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User-Space Hinting will help AMD EPYC processors achieve better task performance

Posting time:2022-12-06 02:25:55

User-Space Hinting will help AMD EPYC processors achieve better task performance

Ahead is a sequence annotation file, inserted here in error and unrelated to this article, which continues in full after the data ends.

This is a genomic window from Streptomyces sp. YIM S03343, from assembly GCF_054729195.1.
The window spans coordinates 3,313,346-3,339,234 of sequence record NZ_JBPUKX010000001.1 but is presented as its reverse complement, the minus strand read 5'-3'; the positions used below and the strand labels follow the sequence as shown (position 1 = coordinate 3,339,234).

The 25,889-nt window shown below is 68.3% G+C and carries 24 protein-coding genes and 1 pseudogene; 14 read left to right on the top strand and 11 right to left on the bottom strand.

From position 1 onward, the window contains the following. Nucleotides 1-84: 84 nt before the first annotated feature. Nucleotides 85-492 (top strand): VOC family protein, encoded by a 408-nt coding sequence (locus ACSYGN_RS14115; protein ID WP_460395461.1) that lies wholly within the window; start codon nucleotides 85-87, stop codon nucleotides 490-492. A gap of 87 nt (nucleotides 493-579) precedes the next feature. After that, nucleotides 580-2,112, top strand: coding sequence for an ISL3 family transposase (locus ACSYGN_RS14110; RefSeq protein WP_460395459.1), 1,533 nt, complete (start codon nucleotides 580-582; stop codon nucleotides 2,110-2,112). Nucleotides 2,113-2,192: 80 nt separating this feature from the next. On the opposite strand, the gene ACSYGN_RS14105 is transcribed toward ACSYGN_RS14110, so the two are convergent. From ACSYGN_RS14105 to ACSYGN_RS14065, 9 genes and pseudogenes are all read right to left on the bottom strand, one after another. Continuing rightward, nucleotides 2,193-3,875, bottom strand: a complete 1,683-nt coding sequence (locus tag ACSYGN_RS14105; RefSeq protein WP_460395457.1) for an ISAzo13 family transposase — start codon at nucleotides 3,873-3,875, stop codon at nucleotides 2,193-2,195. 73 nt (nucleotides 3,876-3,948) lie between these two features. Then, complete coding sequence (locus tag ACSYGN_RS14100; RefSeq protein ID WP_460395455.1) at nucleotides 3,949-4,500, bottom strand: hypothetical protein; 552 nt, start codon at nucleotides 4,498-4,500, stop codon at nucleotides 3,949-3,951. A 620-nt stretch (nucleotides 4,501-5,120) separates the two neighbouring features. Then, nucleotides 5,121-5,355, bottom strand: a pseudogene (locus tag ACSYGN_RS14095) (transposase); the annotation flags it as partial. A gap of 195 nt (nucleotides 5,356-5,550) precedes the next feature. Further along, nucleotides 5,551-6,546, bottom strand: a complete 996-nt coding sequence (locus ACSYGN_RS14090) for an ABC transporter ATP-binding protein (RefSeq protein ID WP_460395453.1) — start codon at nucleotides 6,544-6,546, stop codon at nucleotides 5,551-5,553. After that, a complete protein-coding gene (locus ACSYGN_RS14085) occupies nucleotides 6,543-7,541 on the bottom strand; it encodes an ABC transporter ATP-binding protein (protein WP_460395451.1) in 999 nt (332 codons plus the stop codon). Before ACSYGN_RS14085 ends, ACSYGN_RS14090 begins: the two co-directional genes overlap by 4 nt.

Ahead of next week's Linux Plumbers Conference in Dublin, Ireland, AMD also plans to discuss how to improve the scheduler for its Split Last Level Cache (LLC) architecture. An engineer on the AMD Linux server team, K. Prateek Nayak has just released a series of patches and is focused on task placement counts for User-Space Hinting. Phoronix pointed out that the latest work shows that AMD intends to improve the Linux kernel scheduler and use it in the LLC CPU project to improve the company's EPYC (Xiaolong) server processor. The new patch is still in the "experimental" and "comment" stages, as indicated by the flags on the Linux Kernel Announcement Mailing List (LKML). The current API design can only set low-level hints and is not available to the public - it is only used to test and demonstrate the efficacy of User-Space Hinting in application scheduling / optimal placement decisions. The scheduler is free to ignore userspace hints if it believes that following the hints would put the system in a suboptimal state. In contrast, the heuristics used by today's schedulers - such as WF-SYNC flags, wake_wide logic, etc. - still suffer from inability to accurately infer the nature of the workload. In other words, the scheduler doesn't know whether it's best to merge a set of threads, or split them up. Unable to infer the nature of the workload, or lead to a series of inaccurate placement decisions, which adversely affects the performance of the workload. For systems with split LLCs, such as the AMD EPYC EPYC server platform, the negative impact is greatly amplified. The good news is that the new patch series includes the ability to select task placement near the parent when there are inactive cores in the local group. The process is responsible for deciding to continue scaling the workload with the group that contains the least utilization, and checking for other possible hints. In fact, as early as last year, Peter Zijlstra, an engineer on the Intel Linux kernel team, also introduced an advanced hinting framework. It is designed to help the kernel scheduler's task sequences cope with increasingly complex CPUs and workloads, and User-Space Hinting in its current state is done through the prctl interface. Finally, preliminary test results on the Intel Xeon Ice Lake platform show that EPYC servers are expected to usher in significant performance improvements on various workloads such as Hackbench, Schbench, and Tbench. However, since this series of patches is still in the experimental stage, it is speculated that end users will have to wait several months to see it is ready to be added to the Linux kernel.

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